The yen advanced against 14 of its 16 major counterparts as renewed speculation Europe?s debt crisis is worsening boosted appetite for safer assets.
The yen extended a gain from Tuesday versus the euro on concern Greek Prime Minister George Papandreou?s pledge to put the European Union?s financing package to a referendum risks a disorderly default if voters reject it. Japan?s currency rebounded from declines earlier this week, when the government intervened to weaken it, strengthening today as Asian stocks fell. The 17-nation euro erased an earlier drop against the dollar as Greece?s Cabinet backed Papandreou.
?The majority of the European nations may have the desire to resolve and try to fix things, but this is not going to be a quick fix,? said Alex Sinton, a senior dealer at ANZ National Bank Ltd. in Auckland, New Zealand. ?Despite the fact that there has been a significant amount of the Bank of Japan intervention, I would probably be selling euro and buying Japanese yen.?
The yen gained 0.2 percent to 107.16 per euro as of 1:51 p.m. in Tokyo. The Japanese currency rose 0.3 percent to 78.14 per dollar after tumbling as much as 4.6 percent on Oct. 31, when Japan sold the currency. The euro was at $1.3718 from $1.3703 after earlier losing as much as 0.5 percent.
The MSCI Asia Pacific Index of stocks slid 1.1 percent.
The euro pared an earlier drop versus the dollar after a Greek official told reporters that the Cabinet gave Papandreou unanimous backing for his referendum plans. Government spokesman Elias Mosialos said the referendum will be held ?as soon as possible.? A vote of confidence in Parliament is also scheduled to begin on Wednesday and to conclude at the week?s end.
Papandreou will travel to Cannes, France Wednesday to brief German Chancellor Angela Merkel, French President Nicolas Sarkozy, European Central Bank President Mario Draghi and other officials on developments in Greece. Group of 20 leaders will meet in Cannes Thursday to discuss the debt crisis.
Bank of Japan board member Sayuri Shirai said developments in Europe need to be watched because they may cause the yen to appreciate further. Central bank deposits suggest the government sold approximately 8 trillion yen ($102.4 billion) on Oct. 31 after the currency rose to a post-World War II high of 75.35 per dollar, said Yuichi Takahashi, a market economist at Totan Research Co. in Tokyo.
Japan?s Prime Minister Yoshihiko Noda said in parliament he?s watching the foreign-exchange market closely.
Demand for the euro was limited before a report on Wednesday that may signal a slowdown in the region?s economy, spurring speculation the ECB may cut interest rates.
A manufacturing gauge based on a survey of purchasing managers in the 17-nation euro region probably fell to 47.3 last month from 48.5 in September, according to the median estimate in a Bloomberg News survey. That would be in line with an Oct. 24 initial estimate. A reading below 50 indicates contraction.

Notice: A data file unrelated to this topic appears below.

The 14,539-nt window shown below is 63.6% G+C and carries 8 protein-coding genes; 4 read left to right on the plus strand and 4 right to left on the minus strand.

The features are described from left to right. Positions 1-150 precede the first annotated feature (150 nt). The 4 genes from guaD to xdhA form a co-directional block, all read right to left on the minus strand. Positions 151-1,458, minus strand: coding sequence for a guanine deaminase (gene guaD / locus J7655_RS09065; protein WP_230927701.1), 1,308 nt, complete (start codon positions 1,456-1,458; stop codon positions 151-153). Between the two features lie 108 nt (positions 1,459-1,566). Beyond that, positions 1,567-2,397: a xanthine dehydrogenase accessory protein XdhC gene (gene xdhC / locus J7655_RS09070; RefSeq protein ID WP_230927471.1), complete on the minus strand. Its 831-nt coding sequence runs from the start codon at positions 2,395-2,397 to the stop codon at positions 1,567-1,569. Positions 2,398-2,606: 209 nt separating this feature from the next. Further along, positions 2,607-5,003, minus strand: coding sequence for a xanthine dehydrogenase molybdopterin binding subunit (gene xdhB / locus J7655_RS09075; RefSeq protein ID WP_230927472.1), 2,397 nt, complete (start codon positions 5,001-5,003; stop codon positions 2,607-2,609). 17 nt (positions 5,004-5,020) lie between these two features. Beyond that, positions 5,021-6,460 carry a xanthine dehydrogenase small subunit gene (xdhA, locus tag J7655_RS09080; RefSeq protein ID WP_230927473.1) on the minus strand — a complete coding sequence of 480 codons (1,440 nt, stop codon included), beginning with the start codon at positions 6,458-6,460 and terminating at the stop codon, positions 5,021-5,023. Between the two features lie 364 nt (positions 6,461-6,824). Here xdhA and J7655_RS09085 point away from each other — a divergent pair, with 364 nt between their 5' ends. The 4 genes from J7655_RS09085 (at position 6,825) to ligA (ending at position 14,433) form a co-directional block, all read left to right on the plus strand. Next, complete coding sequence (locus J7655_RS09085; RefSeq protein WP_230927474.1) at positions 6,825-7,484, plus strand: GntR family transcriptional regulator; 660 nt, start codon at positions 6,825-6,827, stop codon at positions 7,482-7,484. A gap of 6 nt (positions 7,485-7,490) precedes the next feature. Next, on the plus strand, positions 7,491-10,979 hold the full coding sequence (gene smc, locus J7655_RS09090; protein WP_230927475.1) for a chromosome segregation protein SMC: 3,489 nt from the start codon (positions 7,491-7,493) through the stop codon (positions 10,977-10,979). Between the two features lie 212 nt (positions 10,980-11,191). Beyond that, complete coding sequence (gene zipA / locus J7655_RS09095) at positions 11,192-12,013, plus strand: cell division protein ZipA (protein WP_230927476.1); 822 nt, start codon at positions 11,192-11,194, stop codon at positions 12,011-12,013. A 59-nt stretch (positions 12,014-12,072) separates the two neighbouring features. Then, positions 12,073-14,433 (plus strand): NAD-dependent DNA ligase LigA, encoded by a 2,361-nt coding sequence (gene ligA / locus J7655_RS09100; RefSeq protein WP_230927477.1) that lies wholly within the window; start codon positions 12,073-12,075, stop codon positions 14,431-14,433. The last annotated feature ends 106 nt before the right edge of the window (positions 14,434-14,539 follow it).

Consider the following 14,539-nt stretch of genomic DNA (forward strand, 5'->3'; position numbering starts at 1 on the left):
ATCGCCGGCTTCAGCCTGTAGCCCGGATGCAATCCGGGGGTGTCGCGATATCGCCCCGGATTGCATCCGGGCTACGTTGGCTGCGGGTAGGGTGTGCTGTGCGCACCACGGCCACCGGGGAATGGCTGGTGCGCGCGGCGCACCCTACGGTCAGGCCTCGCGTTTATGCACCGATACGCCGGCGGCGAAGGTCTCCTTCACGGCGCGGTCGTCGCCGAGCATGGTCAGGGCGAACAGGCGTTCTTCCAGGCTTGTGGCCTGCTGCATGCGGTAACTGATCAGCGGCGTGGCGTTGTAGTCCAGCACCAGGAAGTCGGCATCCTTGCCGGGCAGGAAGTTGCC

Six of 54 economists said in a separate survey that the ECB will on Thursday lower its key interest rate by at least 25 basis points, or 0.25 percentage point, from the current rate of 1.5 percent. A Credit Suisse Group AG index based on swaps shows traders are betting the ECB will cut its benchmark by 36.3 basis points over the next 12 months.
?They have to cut? interest rates, said ANZ?s Sinton. ?At this meeting, it?s probably likely to be a quarter percentage point cut. There is a wall of worry around what?s happening in Europe, and it?s not going to be a very short-term road out of that.?
The dollar slid against 11 of its 16 major peers as economic reports this week may show the U.S. recovery is faltering, adding to speculation Federal Reserve policy makers will signal their willingness to embark on more asset purchases, or quantitative easing, as they conclude a two-day meeting on Wednesday.
Poor U.S. data ?would contribute to risk aversion, which could be dollar supportive, but I think probably the more significant reaction would be the markets will see the data as a trigger for more QE,? said Mitul Kotecha, head of global currency strategy in Hong Kong at Credit Agricole CIB. ?On that basis, I think the only safe haven will be the yen, and the dollar will end up coming under some pressure.?
Figures on Thursday may show factory orders in September declined 0.2 percent after dropping by the same amount in August, economists said in a Bloomberg survey.
The Institute for Supply Management?s factory index dropped to 50.8 last month from 51.6 in September, according to a report yesterday. The median forecast of economists was 52, with 50 being the dividing line between growth and contraction.
Fed Vice Chairman Janet Yellen and Chicago Fed President Charles Evans said in speeches last month that more action may be needed to reduce an unemployment rate stuck around 9 percent or higher for 30 months. Governor Daniel Tarullo said the Fed should consider buying housing debt to lower mortgage rates and spur growth.